By Karl Terry: PNT Managing Editor
While investigators haven’t pinpointed a cause for Wednesday’s deadly explosion at the Clytie Calton residence, members of the family have said they smelled gas prior to the explosion.
Calton died Saturday from injuries sustained in that explosion.
If it turns out to be caused by natural gas, it won’t be the first such explosion in Portales with deadly consequences. On June 28, 1982, an explosion that collapsed the roof of a home and touched off an inferno killed six people just a few blocks north of the Calton home.
Jeff Buell of PNM, the natural gas utility that serves Portales, said explosions such as the one this week are very rare occurrences, but when they do happen, they have the potential to be devastating.
PNM officials say it takes an accumulation of 4 to 14 percent natural gas in the air for an explosion or fire to occur. Without that amount of gas, they say ignition cannot chemically occur.
Buell said his associates tell him often when an gas explosion occurs, a fire is associated with the blast, especially in the case of a leak or faulty appliance. No fire was associated with the blast at the Calton home.
Buell said he wanted to make it clear that PNM wasn’t saying anyone had done anything wrong at this scene, but in a general sense he wanted to remind people of the danger when something goes wrong with natural gas.
“Natural gas needs to be in pipes, not in the air,” Buell said. “You need to treat that very seriously if you smell it.”
He said it was likely that natural gas was associated with the explosion at the Calton home but it was too early to say the exact cause.
“We’ve performed a leak survey from the gas main to the house and no leaks were found there,” Buell said.
The gas company representative said a chemical odorant called mercaptan is added to natural gas, which is naturally odorless, as a safety feature. He says the odor is a rotten egg smell that people easily recognize.
“If you detect that odor inside your home, leave your home and call the gas company from a neighbor’s or a cell phone outside of the home,” Buell said. “Possible leak calls are placed at highest priority by our service crews.”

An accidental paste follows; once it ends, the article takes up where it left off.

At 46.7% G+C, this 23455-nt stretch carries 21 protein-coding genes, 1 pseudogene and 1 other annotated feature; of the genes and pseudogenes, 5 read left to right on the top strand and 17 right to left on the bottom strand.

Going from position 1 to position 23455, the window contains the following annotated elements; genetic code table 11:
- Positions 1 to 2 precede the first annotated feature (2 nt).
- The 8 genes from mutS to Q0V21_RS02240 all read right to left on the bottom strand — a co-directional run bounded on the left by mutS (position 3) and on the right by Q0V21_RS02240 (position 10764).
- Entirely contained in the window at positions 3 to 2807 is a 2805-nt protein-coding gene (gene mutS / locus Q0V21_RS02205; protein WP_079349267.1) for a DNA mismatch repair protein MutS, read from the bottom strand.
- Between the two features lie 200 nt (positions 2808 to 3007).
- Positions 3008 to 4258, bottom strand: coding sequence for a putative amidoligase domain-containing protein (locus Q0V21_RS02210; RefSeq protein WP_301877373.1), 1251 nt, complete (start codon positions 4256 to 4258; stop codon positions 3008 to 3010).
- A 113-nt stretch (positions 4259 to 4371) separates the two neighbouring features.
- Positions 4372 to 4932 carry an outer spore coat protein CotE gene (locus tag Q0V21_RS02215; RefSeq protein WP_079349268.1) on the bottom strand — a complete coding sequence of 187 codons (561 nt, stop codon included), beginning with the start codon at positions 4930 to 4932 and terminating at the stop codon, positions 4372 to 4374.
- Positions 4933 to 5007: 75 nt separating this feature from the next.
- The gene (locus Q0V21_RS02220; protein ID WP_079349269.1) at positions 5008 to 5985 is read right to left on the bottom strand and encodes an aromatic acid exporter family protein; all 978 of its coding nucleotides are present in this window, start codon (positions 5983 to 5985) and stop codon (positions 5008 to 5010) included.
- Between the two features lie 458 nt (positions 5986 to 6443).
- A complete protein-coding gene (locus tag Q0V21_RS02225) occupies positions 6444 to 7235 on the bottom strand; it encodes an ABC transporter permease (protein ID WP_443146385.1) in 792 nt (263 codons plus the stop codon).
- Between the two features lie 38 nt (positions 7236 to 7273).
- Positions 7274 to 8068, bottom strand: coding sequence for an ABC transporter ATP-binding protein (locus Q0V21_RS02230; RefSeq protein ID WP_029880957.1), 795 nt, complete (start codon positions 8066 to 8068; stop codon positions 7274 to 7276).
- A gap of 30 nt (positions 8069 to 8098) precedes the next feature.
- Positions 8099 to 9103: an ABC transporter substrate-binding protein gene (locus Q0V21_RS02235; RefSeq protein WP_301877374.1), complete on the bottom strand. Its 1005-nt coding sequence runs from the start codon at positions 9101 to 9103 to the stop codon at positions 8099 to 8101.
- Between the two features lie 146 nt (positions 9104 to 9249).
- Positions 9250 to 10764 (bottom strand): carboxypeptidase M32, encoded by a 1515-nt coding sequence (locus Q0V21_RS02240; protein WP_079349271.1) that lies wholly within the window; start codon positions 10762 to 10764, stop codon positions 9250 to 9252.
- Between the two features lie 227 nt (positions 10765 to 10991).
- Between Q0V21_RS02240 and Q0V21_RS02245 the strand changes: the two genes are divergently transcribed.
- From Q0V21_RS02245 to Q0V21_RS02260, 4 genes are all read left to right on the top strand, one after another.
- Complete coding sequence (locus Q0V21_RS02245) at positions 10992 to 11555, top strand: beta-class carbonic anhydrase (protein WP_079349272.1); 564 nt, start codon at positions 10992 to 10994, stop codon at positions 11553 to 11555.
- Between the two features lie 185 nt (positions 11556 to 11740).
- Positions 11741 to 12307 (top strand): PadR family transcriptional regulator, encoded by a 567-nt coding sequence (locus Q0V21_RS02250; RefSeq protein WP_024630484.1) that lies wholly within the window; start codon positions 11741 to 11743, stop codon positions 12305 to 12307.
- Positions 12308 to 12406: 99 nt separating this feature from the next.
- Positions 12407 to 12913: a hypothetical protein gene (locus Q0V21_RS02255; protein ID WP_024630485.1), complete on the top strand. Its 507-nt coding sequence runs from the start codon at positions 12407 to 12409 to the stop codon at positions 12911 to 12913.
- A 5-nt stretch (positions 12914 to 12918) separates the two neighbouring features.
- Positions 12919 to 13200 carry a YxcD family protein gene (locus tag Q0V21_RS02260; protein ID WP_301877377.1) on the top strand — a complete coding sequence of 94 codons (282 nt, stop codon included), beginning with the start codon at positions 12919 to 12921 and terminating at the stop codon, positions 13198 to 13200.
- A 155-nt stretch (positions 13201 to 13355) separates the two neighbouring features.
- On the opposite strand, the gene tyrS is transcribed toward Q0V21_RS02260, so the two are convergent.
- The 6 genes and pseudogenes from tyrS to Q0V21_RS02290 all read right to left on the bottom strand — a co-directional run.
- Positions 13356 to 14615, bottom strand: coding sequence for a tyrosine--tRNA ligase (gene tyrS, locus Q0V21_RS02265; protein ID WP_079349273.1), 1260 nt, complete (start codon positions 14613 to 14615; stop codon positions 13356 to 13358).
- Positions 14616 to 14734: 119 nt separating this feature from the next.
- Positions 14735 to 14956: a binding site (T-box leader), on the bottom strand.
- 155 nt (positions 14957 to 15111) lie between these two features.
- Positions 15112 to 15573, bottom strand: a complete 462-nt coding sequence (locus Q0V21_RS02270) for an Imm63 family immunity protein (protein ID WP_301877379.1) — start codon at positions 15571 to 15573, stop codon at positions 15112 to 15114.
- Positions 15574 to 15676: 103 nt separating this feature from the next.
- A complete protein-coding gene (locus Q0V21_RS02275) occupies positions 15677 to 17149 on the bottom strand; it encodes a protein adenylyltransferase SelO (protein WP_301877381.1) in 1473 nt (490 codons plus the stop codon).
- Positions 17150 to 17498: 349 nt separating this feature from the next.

He says it is important not to operate anything such as a light switch or phone while leaving the house that might spark an explosion.
In the 1982 explosion at the home of former Portales banker David Jones at 18th Street and Avenue H, five people were killed immediately, including Jones’ wife Madelle, three of the couple’s grandchildren, and another child who was a guest in the home. David Jones, who was thrown clear of the blast, later died from his injuries. Others in the family were trapped in the debris and resulting fire.
Investigators working that accident found a 65-inch gap in the pipeline. It was suspected at the time that the line had been disturbed by workers a month earlier and gas had slowly seeped through the soil and accumulated underneath the home.
Witnesses interviewed at the time of that accident recalled another explosion on that same lot that leveled a home 30 years previously.
In the 1982 reports of the Jones home explosion, a reference was made to a 1949 natural gas explosion at L.L. Brown School in Portales, which crippled a school teacher, Alice Watson. Madelle McCormack (Jones) was a student teacher for Watson, but she was not in the classroom at the time.
• Have furnaces and other gas appliances serviced every year by a professional.
• Leave any dwelling where you smell natural gas immediately and call the gas company.
• Make sure you know where utility lines are located before digging.
• Install carbon monoxide monitors along with smoke detectors in your home.
• Make sure batteries in those detectors are changed twice a year.